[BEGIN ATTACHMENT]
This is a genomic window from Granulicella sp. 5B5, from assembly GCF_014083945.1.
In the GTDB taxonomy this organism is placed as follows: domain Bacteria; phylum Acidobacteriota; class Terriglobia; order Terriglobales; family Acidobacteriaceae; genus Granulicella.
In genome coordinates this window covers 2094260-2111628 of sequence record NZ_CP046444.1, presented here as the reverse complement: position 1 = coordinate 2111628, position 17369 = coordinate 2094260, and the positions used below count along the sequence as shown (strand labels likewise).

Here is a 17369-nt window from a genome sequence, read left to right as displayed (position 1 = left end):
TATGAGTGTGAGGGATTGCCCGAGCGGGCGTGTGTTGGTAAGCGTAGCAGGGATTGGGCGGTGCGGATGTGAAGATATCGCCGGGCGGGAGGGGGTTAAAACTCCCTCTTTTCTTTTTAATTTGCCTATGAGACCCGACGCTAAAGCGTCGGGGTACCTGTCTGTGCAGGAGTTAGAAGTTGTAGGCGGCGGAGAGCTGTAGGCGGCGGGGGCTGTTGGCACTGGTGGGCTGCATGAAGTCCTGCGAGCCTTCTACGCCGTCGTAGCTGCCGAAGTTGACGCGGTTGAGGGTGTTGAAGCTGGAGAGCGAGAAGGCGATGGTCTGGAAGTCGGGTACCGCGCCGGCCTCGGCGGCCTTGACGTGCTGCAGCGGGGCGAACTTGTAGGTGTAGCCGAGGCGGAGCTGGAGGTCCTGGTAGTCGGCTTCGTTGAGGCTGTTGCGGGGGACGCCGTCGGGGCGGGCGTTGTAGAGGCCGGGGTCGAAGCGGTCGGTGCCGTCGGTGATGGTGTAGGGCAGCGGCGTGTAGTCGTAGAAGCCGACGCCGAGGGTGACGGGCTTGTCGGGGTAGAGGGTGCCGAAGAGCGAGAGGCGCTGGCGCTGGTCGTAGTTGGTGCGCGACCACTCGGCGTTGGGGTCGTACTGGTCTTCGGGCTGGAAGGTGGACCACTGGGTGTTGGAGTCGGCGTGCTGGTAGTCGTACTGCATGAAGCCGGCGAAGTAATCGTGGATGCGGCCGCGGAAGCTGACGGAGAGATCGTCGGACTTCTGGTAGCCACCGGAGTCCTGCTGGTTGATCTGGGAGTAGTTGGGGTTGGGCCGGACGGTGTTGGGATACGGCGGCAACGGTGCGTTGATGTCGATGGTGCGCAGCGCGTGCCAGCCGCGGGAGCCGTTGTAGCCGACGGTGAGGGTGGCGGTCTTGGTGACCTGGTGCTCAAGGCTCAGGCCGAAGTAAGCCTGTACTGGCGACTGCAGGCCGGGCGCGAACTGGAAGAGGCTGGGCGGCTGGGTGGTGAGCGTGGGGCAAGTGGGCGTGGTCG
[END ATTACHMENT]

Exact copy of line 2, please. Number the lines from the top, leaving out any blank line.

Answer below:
In the GTDB taxonomy this organism is placed as follows: domain Bacteria; phylum Acidobacteriota; class Terriglobia; order Terriglobales; family Acidobacteriaceae; genus Granulicella.